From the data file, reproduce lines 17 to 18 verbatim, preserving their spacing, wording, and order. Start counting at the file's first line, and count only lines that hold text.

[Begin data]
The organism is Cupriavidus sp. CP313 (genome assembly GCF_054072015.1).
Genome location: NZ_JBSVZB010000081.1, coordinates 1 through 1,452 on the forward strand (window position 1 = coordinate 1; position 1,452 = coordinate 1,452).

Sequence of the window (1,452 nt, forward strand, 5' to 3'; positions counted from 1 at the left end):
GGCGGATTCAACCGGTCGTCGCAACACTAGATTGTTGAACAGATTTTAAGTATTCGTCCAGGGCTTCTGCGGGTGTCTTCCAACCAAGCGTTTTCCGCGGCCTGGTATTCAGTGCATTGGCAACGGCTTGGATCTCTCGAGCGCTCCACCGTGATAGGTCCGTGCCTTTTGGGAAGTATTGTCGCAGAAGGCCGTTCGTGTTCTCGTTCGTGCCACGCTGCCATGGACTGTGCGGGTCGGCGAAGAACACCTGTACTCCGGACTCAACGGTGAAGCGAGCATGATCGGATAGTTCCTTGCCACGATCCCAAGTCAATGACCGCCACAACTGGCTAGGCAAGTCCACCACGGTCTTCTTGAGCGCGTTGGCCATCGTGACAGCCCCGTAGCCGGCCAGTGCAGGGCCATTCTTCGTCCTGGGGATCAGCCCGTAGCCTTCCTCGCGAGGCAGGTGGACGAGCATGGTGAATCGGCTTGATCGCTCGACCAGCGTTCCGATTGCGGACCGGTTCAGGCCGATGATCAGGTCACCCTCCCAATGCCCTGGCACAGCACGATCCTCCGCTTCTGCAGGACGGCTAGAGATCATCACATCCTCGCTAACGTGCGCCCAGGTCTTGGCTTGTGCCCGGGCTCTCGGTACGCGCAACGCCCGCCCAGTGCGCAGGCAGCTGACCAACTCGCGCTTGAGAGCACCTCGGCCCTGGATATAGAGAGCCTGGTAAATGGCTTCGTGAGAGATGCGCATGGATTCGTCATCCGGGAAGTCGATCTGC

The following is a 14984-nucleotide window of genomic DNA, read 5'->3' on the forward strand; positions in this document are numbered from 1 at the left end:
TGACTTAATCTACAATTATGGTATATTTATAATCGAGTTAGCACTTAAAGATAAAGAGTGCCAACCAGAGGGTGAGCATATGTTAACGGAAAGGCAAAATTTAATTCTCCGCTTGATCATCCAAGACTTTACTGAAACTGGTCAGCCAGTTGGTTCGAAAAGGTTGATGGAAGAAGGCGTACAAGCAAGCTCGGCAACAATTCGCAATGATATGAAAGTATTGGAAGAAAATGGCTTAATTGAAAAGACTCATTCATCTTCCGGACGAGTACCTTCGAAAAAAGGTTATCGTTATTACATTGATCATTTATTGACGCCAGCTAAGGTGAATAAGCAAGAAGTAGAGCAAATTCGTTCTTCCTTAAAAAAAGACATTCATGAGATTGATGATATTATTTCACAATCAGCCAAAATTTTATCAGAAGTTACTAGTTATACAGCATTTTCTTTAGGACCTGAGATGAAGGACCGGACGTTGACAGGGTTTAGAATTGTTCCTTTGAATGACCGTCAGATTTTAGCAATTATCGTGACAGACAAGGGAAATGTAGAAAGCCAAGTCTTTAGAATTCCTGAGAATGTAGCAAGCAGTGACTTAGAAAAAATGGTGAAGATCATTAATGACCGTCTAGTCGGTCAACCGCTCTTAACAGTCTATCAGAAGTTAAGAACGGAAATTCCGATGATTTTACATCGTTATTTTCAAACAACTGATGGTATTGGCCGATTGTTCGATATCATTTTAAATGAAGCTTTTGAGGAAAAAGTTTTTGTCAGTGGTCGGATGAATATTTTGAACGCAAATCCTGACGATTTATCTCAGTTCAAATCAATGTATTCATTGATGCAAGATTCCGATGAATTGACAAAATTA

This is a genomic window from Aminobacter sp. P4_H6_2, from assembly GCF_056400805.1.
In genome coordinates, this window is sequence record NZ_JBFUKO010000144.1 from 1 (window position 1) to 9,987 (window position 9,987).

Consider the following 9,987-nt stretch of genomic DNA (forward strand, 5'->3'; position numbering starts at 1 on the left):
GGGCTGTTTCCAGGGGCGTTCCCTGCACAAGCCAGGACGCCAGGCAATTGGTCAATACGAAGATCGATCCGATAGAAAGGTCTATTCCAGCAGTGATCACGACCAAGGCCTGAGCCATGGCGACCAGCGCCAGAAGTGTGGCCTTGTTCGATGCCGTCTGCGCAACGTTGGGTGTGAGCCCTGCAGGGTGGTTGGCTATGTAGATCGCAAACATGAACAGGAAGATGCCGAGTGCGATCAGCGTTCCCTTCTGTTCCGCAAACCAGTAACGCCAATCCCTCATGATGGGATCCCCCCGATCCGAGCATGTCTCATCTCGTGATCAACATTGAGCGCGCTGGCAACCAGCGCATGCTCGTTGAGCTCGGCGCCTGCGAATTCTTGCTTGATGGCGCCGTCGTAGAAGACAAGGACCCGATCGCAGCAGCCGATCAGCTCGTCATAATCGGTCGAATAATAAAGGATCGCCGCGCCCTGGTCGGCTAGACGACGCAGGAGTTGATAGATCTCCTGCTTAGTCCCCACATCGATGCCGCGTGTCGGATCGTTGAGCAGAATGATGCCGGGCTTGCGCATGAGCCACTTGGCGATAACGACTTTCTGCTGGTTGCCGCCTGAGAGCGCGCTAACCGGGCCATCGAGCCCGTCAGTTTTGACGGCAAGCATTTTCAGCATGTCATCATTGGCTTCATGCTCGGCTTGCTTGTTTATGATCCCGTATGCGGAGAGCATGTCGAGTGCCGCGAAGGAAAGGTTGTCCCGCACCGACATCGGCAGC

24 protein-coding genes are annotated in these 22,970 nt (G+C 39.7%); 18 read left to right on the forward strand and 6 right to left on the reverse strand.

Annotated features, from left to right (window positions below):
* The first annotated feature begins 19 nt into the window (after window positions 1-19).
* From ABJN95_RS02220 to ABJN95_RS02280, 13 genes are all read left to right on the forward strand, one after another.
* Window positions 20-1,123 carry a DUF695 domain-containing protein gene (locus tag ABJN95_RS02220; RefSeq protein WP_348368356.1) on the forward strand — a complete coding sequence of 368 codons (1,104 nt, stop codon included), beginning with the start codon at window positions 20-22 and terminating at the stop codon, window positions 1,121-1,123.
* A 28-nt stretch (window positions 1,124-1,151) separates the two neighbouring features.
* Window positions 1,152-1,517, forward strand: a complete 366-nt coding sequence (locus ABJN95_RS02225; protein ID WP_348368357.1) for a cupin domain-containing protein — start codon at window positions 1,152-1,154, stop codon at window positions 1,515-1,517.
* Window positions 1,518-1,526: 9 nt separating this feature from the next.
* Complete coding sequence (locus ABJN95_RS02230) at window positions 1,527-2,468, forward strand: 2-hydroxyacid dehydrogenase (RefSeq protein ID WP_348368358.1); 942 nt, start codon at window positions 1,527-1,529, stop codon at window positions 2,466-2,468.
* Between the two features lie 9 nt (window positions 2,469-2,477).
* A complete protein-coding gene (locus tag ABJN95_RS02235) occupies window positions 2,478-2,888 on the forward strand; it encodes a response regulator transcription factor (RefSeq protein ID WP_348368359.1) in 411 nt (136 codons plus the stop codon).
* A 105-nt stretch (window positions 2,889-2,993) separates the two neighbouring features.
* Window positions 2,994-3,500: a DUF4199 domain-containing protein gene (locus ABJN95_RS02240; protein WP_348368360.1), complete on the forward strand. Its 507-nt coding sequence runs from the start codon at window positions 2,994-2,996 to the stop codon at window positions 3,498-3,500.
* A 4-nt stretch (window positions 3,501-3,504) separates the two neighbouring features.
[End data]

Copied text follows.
* Window positions 1,152-1,517, forward strand: a complete 366-nt coding sequence (locus ABJN95_RS02225; protein ID WP_348368357.1) for a cupin domain-containing protein — start codon at window positions 1,152-1,154, stop codon at window positions 1,515-1,517.
* Window positions 1,518-1,526: 9 nt separating this feature from the next.